3. Chiropractic and Osteopathic - www.animalchiropractic.org; http://equineosteopathy.org/
(they treat dogs, too)
4. TCVM (Acupuncture and Chinese medicine): www.IVAS.org, www.aava.org & www.TCVM.com
5. Herbal - www.VBMA.org
6. Postural rehabilitation – dogs and horses - http://www.posturalrehabvets.com/Postural_Rehabilitation/Find_a_Practitioner.htm
(a handful are in Europe)
There are also lots of practitioners and approaches that are used by trained people that you can find by searching the Internet.
SELECTING AND WORKING WITH AN INTEGRATIVE VETERINARIAN
Just because they say they are holistic, or are listed in one of the above sites, they may be very conventional in their approach. Holistic medicine takes the perspective of treating the whole animal. Even if there is a current problem, for example diarrhea or itching, a good integrative veterinarian will ask questions about what problems there have been in the past, what changes in the household or the environment may have triggered the current complaint and if there is anything that makes the current complaints better or worse. They will also evaluate the overall energy level of the animal. Their goal is to make the animal healthier for life, not just to get rid of the current symptom. They will educate you and explain what they see when physically examining your animal.
Some of the modalities that integrative veterinarians may use in addition to conventional include acupuncture, herbs, flower essences, homeopathy, chiropractic, network chiropractic, nutrition, glandulars, Reiki, Tellington touch, healing touch, long distance healing modalities. Some of these have certification programs with a year or more of courses, exams and evaluation of clinical ability. Others are either self-taught or not regulated. Some individuals are wonderful with your animal -- others great at explaining to you what is happening with your animals. A few are good in both areas. Few veterinarians are perfect, and we all have bad days. Your animal should at least be comfortable with your choice and you should be able to get your questions and concerns addressed.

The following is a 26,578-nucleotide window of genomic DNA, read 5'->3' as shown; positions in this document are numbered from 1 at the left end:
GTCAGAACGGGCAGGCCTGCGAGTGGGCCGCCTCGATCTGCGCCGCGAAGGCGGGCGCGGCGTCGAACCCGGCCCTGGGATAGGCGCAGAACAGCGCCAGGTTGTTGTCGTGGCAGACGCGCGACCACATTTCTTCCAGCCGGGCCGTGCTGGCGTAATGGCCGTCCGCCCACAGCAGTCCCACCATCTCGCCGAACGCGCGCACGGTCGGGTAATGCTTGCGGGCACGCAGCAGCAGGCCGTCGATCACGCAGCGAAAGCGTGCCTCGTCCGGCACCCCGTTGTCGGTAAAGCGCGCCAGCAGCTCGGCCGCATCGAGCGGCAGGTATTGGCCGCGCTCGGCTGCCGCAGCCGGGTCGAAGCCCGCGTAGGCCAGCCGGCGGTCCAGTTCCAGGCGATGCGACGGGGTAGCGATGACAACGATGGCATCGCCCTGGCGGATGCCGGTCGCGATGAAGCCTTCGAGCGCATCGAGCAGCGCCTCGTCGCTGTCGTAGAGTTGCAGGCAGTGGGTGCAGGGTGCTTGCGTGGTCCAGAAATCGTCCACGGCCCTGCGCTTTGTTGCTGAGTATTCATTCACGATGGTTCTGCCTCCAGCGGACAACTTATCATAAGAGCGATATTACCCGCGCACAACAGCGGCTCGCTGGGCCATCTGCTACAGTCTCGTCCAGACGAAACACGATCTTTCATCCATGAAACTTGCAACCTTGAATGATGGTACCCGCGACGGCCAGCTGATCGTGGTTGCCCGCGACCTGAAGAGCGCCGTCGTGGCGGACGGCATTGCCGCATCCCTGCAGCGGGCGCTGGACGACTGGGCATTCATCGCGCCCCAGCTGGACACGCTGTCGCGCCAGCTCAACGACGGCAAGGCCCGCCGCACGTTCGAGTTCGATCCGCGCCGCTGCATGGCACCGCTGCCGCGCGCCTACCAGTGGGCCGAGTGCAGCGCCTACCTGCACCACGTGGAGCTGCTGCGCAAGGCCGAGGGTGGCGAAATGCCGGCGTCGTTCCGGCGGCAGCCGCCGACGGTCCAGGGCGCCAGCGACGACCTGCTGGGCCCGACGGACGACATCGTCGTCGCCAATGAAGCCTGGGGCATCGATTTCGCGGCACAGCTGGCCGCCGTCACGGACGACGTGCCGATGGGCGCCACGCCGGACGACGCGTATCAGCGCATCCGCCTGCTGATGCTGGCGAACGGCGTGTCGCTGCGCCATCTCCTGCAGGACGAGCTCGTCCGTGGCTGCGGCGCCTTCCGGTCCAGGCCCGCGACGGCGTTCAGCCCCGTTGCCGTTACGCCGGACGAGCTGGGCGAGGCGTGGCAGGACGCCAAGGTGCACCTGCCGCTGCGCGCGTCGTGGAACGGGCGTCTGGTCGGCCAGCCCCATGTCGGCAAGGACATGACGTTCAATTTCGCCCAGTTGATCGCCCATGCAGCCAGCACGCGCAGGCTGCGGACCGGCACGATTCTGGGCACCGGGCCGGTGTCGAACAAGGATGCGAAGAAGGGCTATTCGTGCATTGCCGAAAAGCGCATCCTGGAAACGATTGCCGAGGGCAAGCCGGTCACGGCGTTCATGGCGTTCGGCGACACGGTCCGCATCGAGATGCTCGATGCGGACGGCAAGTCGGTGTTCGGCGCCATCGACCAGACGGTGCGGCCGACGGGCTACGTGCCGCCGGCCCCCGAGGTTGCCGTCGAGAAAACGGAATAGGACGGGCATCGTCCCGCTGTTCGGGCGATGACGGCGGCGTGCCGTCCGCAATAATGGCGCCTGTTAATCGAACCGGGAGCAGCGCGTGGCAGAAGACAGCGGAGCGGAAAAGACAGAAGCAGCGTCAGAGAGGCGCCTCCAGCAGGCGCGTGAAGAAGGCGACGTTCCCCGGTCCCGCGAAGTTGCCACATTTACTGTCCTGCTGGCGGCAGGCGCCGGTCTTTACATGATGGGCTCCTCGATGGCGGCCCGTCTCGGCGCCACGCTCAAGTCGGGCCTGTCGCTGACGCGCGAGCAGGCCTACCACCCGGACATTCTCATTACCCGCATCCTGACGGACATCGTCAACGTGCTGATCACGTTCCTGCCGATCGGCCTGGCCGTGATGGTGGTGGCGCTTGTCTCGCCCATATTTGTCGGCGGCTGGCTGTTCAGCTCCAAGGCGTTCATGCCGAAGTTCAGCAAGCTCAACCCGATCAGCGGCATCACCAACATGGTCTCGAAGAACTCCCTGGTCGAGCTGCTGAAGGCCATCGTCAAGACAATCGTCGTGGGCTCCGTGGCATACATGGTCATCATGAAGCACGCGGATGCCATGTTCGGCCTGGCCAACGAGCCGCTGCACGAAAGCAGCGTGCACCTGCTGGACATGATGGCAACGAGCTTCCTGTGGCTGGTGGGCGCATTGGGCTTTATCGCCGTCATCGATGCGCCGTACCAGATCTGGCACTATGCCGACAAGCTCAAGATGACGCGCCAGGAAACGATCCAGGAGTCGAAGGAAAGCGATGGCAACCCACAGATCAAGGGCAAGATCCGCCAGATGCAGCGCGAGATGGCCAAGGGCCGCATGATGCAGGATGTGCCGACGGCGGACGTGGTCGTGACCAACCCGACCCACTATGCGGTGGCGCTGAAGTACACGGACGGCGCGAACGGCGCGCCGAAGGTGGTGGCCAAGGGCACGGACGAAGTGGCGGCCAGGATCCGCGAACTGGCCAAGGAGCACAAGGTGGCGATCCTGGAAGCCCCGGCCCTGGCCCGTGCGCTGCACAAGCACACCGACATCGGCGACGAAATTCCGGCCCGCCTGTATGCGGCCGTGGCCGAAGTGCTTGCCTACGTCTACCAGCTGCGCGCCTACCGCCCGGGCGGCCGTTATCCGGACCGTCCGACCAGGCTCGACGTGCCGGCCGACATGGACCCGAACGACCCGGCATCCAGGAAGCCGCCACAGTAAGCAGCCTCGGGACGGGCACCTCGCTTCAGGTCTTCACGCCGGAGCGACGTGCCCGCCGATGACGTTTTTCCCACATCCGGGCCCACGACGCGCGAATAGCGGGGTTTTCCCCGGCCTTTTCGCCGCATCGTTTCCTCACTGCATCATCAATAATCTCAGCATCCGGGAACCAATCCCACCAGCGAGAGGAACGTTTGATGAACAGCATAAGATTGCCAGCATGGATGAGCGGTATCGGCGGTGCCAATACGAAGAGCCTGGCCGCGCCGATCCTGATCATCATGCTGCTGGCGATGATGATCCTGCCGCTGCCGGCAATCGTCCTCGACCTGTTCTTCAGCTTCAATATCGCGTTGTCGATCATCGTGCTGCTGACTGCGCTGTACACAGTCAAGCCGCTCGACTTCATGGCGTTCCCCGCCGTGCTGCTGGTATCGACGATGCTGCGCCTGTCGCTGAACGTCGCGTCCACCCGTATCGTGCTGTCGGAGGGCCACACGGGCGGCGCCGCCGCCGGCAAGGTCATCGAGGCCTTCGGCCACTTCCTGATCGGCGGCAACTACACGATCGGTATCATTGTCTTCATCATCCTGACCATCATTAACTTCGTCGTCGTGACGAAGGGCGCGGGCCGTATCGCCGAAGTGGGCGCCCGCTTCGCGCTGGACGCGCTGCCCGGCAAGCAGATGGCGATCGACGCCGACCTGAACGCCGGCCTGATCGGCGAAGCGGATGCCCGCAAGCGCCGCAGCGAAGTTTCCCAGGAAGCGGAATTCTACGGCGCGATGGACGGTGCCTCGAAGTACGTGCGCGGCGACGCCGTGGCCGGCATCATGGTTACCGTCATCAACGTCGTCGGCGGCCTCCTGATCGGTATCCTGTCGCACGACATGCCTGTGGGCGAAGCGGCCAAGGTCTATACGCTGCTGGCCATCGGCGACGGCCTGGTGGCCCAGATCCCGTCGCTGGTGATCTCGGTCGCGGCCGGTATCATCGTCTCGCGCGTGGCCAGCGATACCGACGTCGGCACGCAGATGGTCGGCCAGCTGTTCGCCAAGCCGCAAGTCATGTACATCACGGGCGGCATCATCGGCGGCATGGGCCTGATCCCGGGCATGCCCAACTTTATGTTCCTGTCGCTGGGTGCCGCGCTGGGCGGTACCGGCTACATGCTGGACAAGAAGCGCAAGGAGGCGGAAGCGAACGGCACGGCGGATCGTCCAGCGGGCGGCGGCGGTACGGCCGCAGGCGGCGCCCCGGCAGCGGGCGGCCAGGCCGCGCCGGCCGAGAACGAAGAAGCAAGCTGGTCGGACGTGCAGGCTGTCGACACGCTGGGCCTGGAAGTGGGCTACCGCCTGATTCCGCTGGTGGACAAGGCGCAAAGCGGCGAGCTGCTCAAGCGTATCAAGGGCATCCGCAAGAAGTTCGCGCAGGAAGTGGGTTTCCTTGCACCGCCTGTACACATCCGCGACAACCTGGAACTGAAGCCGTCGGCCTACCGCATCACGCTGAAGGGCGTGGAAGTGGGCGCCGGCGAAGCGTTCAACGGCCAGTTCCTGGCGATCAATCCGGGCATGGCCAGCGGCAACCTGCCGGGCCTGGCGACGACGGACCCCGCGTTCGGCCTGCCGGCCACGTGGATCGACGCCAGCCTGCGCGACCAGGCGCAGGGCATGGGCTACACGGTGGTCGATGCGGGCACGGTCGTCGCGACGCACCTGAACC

Once you have done the internet work suggested above, how do you select one to start with and then how do you know if you are getting good service and what can you do to help them help your animals?
Ask the veterinarian you are interested in:
1. Ask what modalities are used?
2. What is their training?
3. Is their goal overall health or to merely treat the current complaint? This may be the most important question.
4. What organizations they belong to & how recently have they gone to conferences or taught? (Just because they belong to AHVMA, or AVH, does not mean they are trained or capable in those modalities.)
As she treats your animal, a good holistic veterinarian will usually:
1. Ask about the history, overall energy, what might have caused the current problem, the environment and what makes the symptoms better or worse.
2. Their physical exam will be gentle, complete and they will show you (you may need to ask) what they mean by “gingivitis, big lymph nodes, heart murmur”, etc.
3. They will be willing to answer your questions and explain why they are recommending a particular treatment.
4. If they recommend conventional treatments (antibiotics, prednisone, etc.) they will explain to you why they choose this over holistic, and give you a chance to request the more holistic treatment.
5. They will not do anything (vaccinate, treat) without asking you first.
6. They will recommend fewer or no vaccinations and a raw meat or at least more holistic diet.
7. They will schedule follow up appointments until your animal is really healthy.
(See symptoms of chronic disease)
What you can do to help your holistic veterinarian
1. Keep a dated journal of any problems, even little ones.
2. Write down any treatments given.
3. Call if symptoms worsen, or they are less energetic and less happy, or you have concerns.